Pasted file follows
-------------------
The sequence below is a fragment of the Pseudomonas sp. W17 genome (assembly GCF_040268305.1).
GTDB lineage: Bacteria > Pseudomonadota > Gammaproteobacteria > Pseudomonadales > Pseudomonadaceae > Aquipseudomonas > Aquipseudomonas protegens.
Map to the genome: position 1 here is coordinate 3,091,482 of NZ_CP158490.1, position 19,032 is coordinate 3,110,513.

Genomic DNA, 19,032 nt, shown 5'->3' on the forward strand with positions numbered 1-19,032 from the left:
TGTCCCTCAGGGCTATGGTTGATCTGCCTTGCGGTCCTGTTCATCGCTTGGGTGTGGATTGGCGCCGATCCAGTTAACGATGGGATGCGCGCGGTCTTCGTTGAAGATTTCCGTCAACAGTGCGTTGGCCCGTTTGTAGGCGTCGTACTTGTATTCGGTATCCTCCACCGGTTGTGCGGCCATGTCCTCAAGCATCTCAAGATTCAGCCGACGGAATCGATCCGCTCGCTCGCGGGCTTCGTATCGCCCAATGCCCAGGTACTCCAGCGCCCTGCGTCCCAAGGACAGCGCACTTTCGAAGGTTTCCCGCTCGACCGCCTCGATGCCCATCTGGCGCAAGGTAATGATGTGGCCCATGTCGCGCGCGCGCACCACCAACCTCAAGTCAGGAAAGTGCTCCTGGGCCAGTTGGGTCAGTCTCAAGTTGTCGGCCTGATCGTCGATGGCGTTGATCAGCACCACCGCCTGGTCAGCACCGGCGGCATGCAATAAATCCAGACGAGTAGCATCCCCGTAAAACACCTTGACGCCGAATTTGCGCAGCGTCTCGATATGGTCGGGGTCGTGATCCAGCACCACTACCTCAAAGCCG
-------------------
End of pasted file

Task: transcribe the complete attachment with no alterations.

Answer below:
The sequence below is a fragment of the Pseudomonas sp. W17 genome (assembly GCF_040268305.1).
GTDB lineage: Bacteria > Pseudomonadota > Gammaproteobacteria > Pseudomonadales > Pseudomonadaceae > Aquipseudomonas > Aquipseudomonas protegens.
Map to the genome: position 1 here is coordinate 3,091,482 of NZ_CP158490.1, position 19,032 is coordinate 3,110,513.

Genomic DNA, 19,032 nt, shown 5'->3' on the forward strand with positions numbered 1-19,032 from the left:
TGTCCCTCAGGGCTATGGTTGATCTGCCTTGCGGTCCTGTTCATCGCTTGGGTGTGGATTGGCGCCGATCCAGTTAACGATGGGATGCGCGCGGTCTTCGTTGAAGATTTCCGTCAACAGTGCGTTGGCCCGTTTGTAGGCGTCGTACTTGTATTCGGTATCCTCCACCGGTTGTGCGGCCATGTCCTCAAGCATCTCAAGATTCAGCCGACGGAATCGATCCGCTCGCTCGCGGGCTTCGTATCGCCCAATGCCCAGGTACTCCAGCGCCCTGCGTCCCAAGGACAGCGCACTTTCGAAGGTTTCCCGCTCGACCGCCTCGATGCCCATCTGGCGCAAGGTAATGATGTGGCCCATGTCGCGCGCGCGCACCACCAACCTCAAGTCAGGAAAGTGCTCCTGGGCCAGTTGGGTCAGTCTCAAGTTGTCGGCCTGATCGTCGATGGCGTTGATCAGCACCACCGCCTGGTCAGCACCGGCGGCATGCAATAAATCCAGACGAGTAGCATCCCCGTAAAACACCTTGACGCCGAATTTGCGCAGCGTCTCGATATGGTCGGGGTCGTGATCCAGCACCACTACCTCAAAGCCG